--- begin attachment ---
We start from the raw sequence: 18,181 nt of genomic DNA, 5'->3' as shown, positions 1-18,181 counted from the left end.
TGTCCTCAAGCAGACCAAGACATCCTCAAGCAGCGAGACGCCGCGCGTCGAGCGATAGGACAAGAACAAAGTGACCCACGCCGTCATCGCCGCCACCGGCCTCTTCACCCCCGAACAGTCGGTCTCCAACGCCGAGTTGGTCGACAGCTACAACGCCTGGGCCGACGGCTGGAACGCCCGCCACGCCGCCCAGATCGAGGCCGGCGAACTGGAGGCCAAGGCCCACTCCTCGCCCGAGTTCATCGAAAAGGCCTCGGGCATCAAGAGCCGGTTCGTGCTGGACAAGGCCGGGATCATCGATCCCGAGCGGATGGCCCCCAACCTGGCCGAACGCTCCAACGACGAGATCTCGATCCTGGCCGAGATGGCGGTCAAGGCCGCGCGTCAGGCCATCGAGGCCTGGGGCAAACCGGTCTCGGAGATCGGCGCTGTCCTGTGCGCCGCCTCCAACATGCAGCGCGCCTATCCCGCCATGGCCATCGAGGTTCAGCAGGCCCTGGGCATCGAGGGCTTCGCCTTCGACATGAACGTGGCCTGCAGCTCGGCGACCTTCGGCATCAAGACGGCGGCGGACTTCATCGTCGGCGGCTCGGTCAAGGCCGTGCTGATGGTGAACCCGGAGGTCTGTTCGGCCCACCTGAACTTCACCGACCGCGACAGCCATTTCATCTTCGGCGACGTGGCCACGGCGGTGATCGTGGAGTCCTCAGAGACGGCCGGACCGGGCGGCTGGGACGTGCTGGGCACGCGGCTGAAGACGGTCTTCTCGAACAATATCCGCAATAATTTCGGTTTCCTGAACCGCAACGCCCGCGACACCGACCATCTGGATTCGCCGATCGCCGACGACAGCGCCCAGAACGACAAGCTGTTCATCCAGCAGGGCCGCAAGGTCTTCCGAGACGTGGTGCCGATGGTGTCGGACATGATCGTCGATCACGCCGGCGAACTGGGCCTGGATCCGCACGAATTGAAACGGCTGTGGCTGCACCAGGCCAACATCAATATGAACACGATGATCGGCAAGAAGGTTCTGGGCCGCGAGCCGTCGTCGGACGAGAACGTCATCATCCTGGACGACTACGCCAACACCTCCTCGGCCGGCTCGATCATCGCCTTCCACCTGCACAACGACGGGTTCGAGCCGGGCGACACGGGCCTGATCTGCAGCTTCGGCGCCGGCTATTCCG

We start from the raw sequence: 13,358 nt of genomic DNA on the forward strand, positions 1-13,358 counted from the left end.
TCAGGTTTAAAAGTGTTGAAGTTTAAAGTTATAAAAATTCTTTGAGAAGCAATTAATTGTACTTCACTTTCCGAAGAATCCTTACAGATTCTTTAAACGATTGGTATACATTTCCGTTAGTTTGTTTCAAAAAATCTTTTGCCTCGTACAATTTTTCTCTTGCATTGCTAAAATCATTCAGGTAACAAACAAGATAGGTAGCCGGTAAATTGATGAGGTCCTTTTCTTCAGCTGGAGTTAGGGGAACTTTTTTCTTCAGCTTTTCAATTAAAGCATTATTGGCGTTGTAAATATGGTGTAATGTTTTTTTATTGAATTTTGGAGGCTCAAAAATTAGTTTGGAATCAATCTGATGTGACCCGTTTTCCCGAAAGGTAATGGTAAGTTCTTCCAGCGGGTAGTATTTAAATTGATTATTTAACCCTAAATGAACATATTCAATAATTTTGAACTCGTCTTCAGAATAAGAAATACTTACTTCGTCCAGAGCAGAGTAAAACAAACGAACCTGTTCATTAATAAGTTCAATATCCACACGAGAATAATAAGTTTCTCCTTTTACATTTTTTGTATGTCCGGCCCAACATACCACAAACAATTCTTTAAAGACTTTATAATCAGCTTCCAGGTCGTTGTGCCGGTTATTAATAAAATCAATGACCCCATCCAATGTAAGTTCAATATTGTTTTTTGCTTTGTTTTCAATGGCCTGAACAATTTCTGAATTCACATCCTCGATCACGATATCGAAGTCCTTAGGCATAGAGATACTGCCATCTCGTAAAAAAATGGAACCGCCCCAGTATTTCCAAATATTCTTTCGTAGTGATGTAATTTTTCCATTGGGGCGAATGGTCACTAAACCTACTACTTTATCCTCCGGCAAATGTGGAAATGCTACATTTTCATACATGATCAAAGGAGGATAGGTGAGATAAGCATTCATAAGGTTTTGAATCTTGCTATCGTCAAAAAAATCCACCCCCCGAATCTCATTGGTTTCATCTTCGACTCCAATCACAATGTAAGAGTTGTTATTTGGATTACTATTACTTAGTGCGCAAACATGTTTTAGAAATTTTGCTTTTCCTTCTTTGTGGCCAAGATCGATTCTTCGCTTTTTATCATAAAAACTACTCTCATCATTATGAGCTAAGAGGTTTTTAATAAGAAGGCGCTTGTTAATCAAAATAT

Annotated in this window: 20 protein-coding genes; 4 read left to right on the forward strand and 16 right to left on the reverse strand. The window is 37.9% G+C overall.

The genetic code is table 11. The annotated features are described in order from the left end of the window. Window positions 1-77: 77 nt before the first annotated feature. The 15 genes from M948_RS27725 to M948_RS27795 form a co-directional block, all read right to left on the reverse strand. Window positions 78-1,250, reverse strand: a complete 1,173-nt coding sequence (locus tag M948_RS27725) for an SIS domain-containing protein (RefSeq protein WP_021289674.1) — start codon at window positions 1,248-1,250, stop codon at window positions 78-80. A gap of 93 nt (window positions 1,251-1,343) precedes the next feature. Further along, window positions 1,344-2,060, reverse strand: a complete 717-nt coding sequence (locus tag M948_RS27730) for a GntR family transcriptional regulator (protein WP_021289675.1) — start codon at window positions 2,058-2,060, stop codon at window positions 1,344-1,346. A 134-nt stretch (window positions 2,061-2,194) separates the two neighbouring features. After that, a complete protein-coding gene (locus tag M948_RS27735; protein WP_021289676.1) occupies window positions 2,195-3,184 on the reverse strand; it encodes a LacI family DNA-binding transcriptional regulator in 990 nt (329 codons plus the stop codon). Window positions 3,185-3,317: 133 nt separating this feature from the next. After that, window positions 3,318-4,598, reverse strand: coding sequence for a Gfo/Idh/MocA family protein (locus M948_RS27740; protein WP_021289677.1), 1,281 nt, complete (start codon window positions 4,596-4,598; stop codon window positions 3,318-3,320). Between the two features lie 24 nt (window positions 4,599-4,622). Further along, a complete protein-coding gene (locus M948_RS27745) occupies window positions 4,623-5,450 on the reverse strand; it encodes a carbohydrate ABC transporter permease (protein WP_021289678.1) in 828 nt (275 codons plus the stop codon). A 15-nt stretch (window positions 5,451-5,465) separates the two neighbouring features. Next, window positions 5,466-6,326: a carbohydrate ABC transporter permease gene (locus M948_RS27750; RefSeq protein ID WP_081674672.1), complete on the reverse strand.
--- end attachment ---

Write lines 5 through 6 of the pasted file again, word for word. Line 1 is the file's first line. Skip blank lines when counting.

Annotated in this window: 20 protein-coding genes; 4 read left to right on the forward strand and 16 right to left on the reverse strand. The window is 37.9% G+C overall.

The genetic code is table 11. The annotated features are described in order from the left end of the window. Window positions 1-77: 77 nt before the first annotated feature. The 15 genes from M948_RS27725 to M948_RS27795 form a co-directional block, all read right to left on the reverse strand. Window positions 78-1,250, reverse strand: a complete 1,173-nt coding sequence (locus tag M948_RS27725) for an SIS domain-containing protein (RefSeq protein WP_021289674.1) — start codon at window positions 1,248-1,250, stop codon at window positions 78-80. A gap of 93 nt (window positions 1,251-1,343) precedes the next feature. Further along, window positions 1,344-2,060, reverse strand: a complete 717-nt coding sequence (locus tag M948_RS27730) for a GntR family transcriptional regulator (protein WP_021289675.1) — start codon at window positions 2,058-2,060, stop codon at window positions 1,344-1,346. A 134-nt stretch (window positions 2,061-2,194) separates the two neighbouring features. After that, a complete protein-coding gene (locus tag M948_RS27735; protein WP_021289676.1) occupies window positions 2,195-3,184 on the reverse strand; it encodes a LacI family DNA-binding transcriptional regulator in 990 nt (329 codons plus the stop codon). Window positions 3,185-3,317: 133 nt separating this feature from the next. After that, window positions 3,318-4,598, reverse strand: coding sequence for a Gfo/Idh/MocA family protein (locus M948_RS27740; protein WP_021289677.1), 1,281 nt, complete (start codon window positions 4,596-4,598; stop codon window positions 3,318-3,320). Between the two features lie 24 nt (window positions 4,599-4,622). Further along, a complete protein-coding gene (locus M948_RS27745) occupies window positions 4,623-5,450 on the reverse strand; it encodes a carbohydrate ABC transporter permease (protein WP_021289678.1) in 828 nt (275 codons plus the stop codon). A 15-nt stretch (window positions 5,451-5,465) separates the two neighbouring features. Next, window positions 5,466-6,326: a carbohydrate ABC transporter permease gene (locus M948_RS27750; RefSeq protein ID WP_081674672.1), complete on the reverse strand.